Kathryn Gucer

This page reflects a scholar's association with the Folger Institute.

Long-term fellowship

"Revolution across the Channel: Cross-Cultural Information Exchange between Early Modern England and Europe" (NEH, 2011–2012)

This book project examines how information networks emerged between exiles and their contacts in England, France, Germany, and the Low Countries in the late sixteenth- and seventeenth- century. In this period, a series of social upheavals—including the Thirty Years War, the English Revolution, and the Fronde—uprooted groups of political and religious refugees and transplanted them across multiple borders. These far-flung communities of Huguenots, English Royalists, Recusants (Catholics), Quakers, and others cultivated complex webs of routes, strategies, and materials for transmitting information back home and abroad. They formed unexpected and unconventional bonds with writers, readers, translators, and information entrepreneurs usually relegated to the backstage of international politics. Joining together methods in book history, post-colonial studies, and the history of information, my project illuminates exile and exchange in texts marked by the multiple processes involved in creating and using them. These texts—including Denis Cailloué’s French translation of Eikon Basilike and Dutch editions of French polemical pamphlets from the Fronde—result from a strange mix of purposeful collaboration, haphazard alteration, and skewed reception. They are often fractured and self-conflicted, and their incoherence embodies the uneven process of formation by which the exile groups that created and shared them came into being. Specifically, each chapter investigates how two kinds of people came together in these exchange networks: exiles and expatriates with pre-existing group identities such as English royalists (including Thomas Hobbes and William Cavendish), on the one hand, and disparate people outside or only partially within these groups who served as the practical links to information resources in their host societies and abroad (including Marin Mersenne, William Dugard, a.k.a. Guillaume du Gard, and Jacques Cailloué), on the other.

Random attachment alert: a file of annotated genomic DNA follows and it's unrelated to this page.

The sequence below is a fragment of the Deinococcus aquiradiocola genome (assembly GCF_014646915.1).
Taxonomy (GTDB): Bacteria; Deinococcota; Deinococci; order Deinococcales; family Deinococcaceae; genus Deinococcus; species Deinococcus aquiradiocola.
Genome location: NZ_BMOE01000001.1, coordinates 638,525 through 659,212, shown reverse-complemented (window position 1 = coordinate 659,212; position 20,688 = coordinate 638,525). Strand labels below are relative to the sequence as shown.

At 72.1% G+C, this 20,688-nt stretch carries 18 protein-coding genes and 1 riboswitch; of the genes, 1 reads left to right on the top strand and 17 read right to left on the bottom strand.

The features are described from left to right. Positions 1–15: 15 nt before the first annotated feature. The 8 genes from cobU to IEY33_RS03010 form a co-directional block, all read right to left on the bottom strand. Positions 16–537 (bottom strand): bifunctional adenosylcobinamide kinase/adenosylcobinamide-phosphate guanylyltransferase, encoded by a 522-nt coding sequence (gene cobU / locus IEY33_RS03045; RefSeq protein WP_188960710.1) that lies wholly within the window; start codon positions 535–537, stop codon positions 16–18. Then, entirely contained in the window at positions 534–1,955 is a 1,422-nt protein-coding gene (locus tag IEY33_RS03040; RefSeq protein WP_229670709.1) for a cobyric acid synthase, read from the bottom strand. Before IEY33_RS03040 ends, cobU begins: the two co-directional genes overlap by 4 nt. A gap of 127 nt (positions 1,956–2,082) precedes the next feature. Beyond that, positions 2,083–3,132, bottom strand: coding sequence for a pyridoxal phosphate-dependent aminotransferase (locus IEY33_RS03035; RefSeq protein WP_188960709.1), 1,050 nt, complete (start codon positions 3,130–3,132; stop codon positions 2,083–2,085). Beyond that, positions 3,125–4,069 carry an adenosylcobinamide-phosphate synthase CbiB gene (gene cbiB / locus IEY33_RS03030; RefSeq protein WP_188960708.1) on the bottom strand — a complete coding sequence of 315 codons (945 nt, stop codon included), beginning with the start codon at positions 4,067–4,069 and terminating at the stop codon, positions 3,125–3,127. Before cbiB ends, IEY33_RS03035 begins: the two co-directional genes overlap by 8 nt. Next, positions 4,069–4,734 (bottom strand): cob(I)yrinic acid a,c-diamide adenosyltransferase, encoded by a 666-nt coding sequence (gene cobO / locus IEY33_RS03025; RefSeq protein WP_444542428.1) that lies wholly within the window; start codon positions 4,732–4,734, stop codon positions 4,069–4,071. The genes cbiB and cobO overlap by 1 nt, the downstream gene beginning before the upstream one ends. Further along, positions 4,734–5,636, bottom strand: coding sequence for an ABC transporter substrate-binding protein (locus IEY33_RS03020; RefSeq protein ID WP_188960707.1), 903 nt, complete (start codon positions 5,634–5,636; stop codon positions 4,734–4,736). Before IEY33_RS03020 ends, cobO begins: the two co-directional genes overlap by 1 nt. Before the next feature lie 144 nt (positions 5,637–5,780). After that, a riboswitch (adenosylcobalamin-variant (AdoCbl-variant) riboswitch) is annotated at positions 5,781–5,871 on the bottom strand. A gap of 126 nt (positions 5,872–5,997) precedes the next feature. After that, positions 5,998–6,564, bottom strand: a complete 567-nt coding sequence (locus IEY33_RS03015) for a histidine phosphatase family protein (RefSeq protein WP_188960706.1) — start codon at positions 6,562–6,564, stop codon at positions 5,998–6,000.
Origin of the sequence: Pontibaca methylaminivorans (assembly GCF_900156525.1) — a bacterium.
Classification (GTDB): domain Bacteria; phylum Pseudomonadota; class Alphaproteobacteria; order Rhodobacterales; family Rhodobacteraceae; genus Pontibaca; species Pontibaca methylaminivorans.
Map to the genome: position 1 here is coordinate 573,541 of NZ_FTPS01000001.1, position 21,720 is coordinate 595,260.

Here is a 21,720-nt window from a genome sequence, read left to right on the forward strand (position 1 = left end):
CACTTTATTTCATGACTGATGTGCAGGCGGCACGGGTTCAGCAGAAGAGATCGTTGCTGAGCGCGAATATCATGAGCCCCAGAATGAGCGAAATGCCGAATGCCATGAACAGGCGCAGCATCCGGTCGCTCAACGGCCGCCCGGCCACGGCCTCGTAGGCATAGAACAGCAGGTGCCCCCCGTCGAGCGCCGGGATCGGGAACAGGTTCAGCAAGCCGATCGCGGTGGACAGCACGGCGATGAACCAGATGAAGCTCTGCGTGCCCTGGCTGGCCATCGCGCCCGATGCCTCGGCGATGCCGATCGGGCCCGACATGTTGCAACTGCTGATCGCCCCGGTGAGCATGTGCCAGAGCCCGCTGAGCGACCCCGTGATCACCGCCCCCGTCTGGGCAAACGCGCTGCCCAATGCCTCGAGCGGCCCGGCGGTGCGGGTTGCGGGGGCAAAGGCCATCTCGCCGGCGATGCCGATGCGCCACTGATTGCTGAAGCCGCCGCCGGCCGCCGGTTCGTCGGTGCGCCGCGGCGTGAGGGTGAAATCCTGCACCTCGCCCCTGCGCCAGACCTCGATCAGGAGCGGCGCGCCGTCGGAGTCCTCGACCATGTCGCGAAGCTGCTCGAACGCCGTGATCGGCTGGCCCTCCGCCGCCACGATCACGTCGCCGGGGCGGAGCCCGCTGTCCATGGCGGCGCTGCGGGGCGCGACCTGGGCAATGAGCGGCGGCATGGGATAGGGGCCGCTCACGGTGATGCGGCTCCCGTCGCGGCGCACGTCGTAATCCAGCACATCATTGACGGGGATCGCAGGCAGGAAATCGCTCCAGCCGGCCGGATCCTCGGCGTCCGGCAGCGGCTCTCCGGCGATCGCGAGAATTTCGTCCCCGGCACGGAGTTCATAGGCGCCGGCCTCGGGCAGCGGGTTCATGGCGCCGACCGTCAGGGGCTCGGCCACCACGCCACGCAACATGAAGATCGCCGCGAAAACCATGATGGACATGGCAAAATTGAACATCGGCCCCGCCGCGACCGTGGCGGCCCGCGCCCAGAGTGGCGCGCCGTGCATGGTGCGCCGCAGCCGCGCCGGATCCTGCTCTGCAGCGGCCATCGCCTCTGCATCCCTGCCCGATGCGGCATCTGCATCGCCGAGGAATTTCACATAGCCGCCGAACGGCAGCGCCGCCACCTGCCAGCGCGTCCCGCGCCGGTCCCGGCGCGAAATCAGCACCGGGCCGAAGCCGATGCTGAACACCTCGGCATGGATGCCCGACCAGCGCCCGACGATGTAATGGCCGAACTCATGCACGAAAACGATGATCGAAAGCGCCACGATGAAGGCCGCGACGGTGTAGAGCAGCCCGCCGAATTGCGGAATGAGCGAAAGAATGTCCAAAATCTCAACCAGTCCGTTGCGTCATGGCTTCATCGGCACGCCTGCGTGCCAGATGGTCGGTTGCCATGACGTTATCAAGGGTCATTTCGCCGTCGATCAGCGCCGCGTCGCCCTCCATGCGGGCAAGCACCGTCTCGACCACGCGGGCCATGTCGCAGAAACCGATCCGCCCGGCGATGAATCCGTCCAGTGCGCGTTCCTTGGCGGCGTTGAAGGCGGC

Collation guest blog post: "The Folger’s Mazarinades: Libraries within Libraries"